There was a time in my life when beauty meant something special to me. I guess that would have been when I was about six or seven years old in the orphanage.
I would get up every morning, make my bed and get into one of the two straight lines and march to breakfast with the other boys who also lived in my dormitory.
After breakfast one Saturday morning I returned to the dormitory and saw the house parent chasing the beautiful butterflies who lived by the hundreds in the bushes around the orphanage.
I carefully watched as he caught these beautiful creatures, one after the other, and then took them from the net and then stuck straight pins through their head and wings, pinning them onto a heavy cardboard sheet.
How cruel it was to kill something of such beauty. I had walked many times out into the bushes, all by myself, just so the butterflies could land on my head, face and hands so I could look at them up close.
When the telephone rang the house parent laid the large cardboard paper down on the back cement step and went inside to answer the phone. I walked up to the cardboard and looked at one of the butterflies that he had just pinned to the large paper. It was still moving about, so I reached down and touched it on the wing causing one of the pins to fall out. It started flying around and around trying to get away but it was still pinned by the other wing with another straight pin. Finally its wing broke off and the butterfly fell to the ground and just quivered.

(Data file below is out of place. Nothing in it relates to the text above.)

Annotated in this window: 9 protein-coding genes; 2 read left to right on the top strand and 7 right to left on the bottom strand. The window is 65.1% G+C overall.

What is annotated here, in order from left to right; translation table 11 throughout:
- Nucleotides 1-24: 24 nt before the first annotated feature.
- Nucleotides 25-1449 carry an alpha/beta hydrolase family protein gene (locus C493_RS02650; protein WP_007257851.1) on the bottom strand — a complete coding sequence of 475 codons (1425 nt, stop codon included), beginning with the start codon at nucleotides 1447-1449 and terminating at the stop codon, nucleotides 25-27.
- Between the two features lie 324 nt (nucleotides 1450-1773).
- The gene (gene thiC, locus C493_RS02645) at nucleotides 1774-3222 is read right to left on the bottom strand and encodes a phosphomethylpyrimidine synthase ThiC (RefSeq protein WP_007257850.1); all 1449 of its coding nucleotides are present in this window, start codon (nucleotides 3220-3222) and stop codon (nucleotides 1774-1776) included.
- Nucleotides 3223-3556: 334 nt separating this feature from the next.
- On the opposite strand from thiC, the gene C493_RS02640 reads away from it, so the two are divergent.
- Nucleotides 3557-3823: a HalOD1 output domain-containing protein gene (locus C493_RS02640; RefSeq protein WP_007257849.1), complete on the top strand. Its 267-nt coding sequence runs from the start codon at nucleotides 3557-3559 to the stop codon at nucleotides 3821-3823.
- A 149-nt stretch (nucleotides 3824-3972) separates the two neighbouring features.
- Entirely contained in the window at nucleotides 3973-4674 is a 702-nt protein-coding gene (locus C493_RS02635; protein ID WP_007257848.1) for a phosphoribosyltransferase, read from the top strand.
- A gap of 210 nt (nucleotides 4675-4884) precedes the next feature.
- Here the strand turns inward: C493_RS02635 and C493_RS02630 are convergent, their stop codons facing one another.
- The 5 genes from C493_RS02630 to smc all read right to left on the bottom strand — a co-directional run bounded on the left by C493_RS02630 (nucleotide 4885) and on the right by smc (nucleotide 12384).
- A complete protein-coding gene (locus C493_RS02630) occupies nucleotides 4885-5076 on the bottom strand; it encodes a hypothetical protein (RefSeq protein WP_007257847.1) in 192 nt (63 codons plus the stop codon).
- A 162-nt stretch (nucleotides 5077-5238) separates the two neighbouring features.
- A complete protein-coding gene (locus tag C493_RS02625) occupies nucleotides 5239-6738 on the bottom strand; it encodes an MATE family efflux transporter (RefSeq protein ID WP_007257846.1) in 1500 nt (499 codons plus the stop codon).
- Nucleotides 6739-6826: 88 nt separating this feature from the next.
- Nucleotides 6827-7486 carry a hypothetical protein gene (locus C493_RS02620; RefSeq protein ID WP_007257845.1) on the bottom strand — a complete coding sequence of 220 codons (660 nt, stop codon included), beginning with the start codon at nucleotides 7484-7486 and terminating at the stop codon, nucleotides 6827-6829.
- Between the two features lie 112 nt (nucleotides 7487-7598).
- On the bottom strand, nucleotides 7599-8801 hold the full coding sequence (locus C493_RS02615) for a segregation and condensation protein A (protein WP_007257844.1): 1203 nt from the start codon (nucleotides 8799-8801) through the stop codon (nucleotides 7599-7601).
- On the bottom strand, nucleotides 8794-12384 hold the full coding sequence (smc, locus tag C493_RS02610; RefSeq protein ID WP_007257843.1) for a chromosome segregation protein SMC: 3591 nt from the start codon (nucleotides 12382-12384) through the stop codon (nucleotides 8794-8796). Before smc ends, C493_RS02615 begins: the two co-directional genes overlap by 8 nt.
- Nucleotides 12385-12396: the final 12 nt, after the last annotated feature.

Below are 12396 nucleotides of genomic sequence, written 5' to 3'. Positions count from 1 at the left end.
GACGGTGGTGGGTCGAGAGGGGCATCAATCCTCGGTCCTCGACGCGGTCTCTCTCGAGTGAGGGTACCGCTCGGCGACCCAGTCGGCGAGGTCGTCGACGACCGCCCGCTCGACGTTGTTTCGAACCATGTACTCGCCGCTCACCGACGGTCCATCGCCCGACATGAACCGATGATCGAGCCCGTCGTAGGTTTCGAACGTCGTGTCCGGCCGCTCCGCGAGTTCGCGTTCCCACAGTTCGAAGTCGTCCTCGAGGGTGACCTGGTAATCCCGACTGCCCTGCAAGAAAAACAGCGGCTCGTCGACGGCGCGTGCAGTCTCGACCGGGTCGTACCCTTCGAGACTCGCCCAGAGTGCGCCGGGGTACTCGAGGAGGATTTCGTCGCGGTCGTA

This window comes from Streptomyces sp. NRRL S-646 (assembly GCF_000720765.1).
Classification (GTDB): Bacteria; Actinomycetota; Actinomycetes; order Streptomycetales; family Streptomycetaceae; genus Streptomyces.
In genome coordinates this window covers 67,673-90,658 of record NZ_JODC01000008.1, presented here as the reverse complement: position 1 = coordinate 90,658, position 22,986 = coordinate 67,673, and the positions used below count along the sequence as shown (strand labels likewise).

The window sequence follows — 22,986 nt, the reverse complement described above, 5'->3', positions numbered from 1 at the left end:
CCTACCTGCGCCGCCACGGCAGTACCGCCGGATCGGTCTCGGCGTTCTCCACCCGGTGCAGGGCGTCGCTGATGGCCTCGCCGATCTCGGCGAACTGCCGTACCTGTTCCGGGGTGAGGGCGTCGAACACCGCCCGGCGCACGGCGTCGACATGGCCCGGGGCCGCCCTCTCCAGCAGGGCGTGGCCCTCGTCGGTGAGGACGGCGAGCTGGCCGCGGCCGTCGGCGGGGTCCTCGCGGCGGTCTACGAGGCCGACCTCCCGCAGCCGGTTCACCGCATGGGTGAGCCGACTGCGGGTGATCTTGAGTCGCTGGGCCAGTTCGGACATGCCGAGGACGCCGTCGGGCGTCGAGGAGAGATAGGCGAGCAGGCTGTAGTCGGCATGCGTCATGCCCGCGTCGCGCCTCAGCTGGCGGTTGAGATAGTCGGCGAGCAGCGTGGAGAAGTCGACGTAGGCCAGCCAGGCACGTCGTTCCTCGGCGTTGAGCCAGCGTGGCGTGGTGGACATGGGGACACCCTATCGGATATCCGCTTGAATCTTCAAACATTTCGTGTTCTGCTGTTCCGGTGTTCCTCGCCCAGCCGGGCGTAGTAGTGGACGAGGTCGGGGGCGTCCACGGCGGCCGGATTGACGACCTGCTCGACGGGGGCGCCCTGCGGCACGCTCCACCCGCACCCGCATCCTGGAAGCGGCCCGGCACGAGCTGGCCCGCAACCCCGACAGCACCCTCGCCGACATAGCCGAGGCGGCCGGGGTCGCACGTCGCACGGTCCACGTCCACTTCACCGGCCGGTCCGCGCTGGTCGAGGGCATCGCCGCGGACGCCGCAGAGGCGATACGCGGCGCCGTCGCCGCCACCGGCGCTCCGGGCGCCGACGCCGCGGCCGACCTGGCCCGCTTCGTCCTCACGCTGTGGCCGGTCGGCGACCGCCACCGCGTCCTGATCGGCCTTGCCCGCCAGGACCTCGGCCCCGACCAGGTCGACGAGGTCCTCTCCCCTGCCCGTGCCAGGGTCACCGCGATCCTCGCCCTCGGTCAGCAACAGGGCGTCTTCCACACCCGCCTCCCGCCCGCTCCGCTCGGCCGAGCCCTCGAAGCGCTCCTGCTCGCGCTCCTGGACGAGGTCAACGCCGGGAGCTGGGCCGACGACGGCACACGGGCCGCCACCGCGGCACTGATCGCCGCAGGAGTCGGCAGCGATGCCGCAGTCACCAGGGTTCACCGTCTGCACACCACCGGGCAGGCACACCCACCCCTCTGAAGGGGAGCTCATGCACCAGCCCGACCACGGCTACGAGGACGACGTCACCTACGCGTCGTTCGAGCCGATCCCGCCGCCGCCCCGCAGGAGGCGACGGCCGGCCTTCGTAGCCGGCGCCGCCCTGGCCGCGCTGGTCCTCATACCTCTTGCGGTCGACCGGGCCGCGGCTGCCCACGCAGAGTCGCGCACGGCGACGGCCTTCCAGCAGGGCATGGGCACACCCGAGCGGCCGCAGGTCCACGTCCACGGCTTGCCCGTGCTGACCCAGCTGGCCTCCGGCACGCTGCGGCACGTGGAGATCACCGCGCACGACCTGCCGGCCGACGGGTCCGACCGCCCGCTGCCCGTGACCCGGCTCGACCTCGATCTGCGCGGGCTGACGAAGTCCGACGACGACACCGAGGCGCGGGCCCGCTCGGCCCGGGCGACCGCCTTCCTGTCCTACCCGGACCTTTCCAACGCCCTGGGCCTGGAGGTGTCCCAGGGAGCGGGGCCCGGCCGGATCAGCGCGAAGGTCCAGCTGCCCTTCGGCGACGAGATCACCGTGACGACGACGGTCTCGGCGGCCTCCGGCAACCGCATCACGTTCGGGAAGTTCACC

I picked up the torn wing and the butterfly and I spat on it’s wing and tried to get it to stick back on so it could fly away and be free before the house parent came back. But it would not stay on him.
The next thing I knew was the house parent came walking back out of the back door by the garbage room and started yelling at me. I told him that I did not do anything but he did not believe me. He picked up the cardboard paper and started hitting me on the top of the head by. There were all kinds of butterfly pieces going everywhere. He threw the cardboard down on the ground and told me to pick it up and put it in the garbage can inside the back room of the dormitory and then he left.
I sat there in the dirt, by that peach tree, for the longest time trying to fit all the butterfly pieces back together so I could bury them whole, but it was too hard to do. So I prayed for them and then I put them in an old torn up shoebox and I buried them in the bottom of the fort that I had built in the ground.
Every year when the butterflies would return to the orphanage and try to land on me I would try and chase them away, because they did not know that the orphanage was a bad place to live and a very bad place to die.